GREEN BAY, Wis. (AP) – Like moviegoers everywhere, the Green Bay Packers are fed up with interruptions caused by those annoying cell phones going off at the most inopportune time.

So, coach Mike Sherman cut short his weekly news conference Wednesday when a camera operator’s phone rang, and the team canceled quarterback Brett Favre’s weekly briefing when the culprit failed to fess up.

The cell phone went off about 16 minutes into what is normally about a 25-minute news conference when Sherman was in the middle of answering a question about his defense.

“I don’t understand that,” Sherman, a former high school history teacher, said as he walked away from the podium in the media auditorium.

“That stuff to me, to be honest with you, is a total lack of respect for each other. Forget me, you don’t have to respect me. “

The Packers were hoping peer pressure would result in the offending individual coming forward. But when that didn’t happen, Favre’s news conference was canceled for the first time since the Mike Holmgren era a decade ago.

“This wasn’t a knee-jerk reaction,” team spokesman Jeff Blumb said.

“This is a problem that’s been ongoing for several weeks and despite repeated attempts to ask people to turn off their cell phones before every single press conference, it continued to happen.”

“We just reached a point where we felt like action had to be taken for the collective good of everyone there, maybe not for today, but for the long haul because the problem did not seem to be going away.”

Sherman, who has an endorsement deal with Cellcom, which sponsors his television show, has been interrupted at least four times this season by cell phones going off during his news conferences. Favre’s briefings also have been interrupted in similar fashion.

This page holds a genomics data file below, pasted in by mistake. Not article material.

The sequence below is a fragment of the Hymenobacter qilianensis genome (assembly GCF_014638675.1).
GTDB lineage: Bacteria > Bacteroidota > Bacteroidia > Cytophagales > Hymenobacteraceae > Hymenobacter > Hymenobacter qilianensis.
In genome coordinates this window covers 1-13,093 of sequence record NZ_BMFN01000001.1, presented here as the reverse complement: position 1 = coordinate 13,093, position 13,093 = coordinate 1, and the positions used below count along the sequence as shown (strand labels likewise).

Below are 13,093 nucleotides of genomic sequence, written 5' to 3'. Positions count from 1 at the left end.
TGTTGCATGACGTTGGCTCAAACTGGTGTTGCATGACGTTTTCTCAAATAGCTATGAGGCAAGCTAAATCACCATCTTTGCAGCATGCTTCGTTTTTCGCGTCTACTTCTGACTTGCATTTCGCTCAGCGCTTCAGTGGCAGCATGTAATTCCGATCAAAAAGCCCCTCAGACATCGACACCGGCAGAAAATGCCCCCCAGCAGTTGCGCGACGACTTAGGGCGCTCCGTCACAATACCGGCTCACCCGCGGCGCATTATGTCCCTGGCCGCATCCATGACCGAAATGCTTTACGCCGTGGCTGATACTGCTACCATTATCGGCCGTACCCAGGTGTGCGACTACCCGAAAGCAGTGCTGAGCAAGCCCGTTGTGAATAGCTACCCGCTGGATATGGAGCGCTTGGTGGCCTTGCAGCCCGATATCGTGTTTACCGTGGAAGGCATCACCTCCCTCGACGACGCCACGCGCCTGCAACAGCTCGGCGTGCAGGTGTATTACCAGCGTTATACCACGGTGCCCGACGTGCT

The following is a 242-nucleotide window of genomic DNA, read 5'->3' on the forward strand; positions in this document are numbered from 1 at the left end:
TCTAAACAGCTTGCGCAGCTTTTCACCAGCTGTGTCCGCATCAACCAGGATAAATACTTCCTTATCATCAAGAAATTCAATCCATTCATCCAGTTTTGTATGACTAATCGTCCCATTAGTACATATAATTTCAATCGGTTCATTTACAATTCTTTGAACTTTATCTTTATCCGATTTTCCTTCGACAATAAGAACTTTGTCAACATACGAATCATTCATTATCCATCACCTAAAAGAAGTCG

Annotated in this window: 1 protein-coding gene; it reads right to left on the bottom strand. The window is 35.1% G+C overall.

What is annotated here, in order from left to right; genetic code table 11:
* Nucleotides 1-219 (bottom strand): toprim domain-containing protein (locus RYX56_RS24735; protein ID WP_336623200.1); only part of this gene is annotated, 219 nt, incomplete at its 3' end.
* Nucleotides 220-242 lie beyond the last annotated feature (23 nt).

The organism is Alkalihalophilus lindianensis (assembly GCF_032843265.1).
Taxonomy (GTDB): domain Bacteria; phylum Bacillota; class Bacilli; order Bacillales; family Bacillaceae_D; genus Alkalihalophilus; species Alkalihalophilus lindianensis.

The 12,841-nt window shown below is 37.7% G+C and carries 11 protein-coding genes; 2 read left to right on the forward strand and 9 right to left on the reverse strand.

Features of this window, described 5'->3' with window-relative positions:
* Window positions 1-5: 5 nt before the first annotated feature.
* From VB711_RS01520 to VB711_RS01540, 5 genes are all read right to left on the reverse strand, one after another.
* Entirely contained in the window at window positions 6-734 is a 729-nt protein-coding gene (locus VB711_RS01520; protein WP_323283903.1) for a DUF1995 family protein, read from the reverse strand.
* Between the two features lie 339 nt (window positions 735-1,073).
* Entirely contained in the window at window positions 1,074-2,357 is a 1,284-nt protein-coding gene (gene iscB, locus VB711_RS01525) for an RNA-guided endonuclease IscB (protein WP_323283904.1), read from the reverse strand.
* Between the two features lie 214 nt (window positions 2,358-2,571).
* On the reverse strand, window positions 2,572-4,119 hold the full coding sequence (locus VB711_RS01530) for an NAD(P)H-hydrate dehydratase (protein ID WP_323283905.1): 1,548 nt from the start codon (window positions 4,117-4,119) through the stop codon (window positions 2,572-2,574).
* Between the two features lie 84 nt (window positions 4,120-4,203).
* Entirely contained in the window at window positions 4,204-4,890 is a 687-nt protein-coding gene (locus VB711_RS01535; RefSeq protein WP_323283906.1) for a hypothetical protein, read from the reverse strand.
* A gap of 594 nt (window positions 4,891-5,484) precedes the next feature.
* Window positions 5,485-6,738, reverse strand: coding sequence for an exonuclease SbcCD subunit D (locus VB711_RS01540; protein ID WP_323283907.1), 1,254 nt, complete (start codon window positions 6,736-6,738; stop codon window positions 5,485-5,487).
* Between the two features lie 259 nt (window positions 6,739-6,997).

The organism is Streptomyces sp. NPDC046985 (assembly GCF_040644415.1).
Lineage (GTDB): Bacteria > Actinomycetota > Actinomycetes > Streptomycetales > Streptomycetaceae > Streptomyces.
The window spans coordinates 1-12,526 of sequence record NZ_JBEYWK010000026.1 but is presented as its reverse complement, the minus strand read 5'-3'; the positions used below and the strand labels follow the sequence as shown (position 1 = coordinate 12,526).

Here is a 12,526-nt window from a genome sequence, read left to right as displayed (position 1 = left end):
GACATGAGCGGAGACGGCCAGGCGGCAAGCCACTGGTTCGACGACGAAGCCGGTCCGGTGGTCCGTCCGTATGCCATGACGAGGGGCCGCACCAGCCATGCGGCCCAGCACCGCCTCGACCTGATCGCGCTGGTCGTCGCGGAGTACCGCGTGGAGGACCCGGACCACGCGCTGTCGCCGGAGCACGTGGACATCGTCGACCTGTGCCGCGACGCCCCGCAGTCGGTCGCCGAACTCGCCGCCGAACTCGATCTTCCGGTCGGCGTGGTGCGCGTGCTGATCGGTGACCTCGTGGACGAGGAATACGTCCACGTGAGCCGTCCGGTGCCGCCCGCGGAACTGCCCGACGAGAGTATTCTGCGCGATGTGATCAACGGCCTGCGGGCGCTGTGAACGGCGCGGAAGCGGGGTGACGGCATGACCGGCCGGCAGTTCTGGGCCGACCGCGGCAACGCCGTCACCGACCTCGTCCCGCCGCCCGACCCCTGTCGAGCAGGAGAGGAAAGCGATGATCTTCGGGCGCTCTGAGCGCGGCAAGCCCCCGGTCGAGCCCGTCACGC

Two weeks ago, Sherman chided an offending TV reporter, saying that the media would be “all over” a player if he something similar happened in a meeting.

Sherman has long banned cell phones in meetings.

“That’s a big-time no-no,” long snapper Rob Davis said. “Big-time. Really, really bad.”

What would happen?

“You’d get punched in the face,” offensive coordinator Tom Rossley said. “Everybody in the room gets to punch you in the face. … It just doesn’t happen. It is not something that happens in this building.”

Linebacker Na’il Diggs said stiff fines are a pretty good deterrent.

“I don’t know (how much), but I’m sure it’s steep,” he said. “We haven’t had one of those in a few years.”

There is one exception.

“After the game, cell phones are allowed and you can call your wife and tell her about the game,” Rossley said. “But before the game, hotel, any meetings, it’s (not allowed).”

One time, a doctor’s cell phone went off “and everybody in the room threw stares at him,” Rossley recounted. “It’s serious business.”

Rossley doesn’t carry a cell phone but that doesn’t mean he’s lackadaisical about it.

“We just had the daylight savings time set back. I couldn’t set my watch,” Rossley said. “Somebody fixed my watch, and all of a sudden it started beeping three hours later. They’d set the alarm on it or something. I took the watch off, put it in my desk and said, I’m not going to wear this thing until it’s working.’ Because of the fear of it beeping.

“You don’t want anything making that kind of noise around you in that time period.”

AP-ES-11-02-05 2118EST

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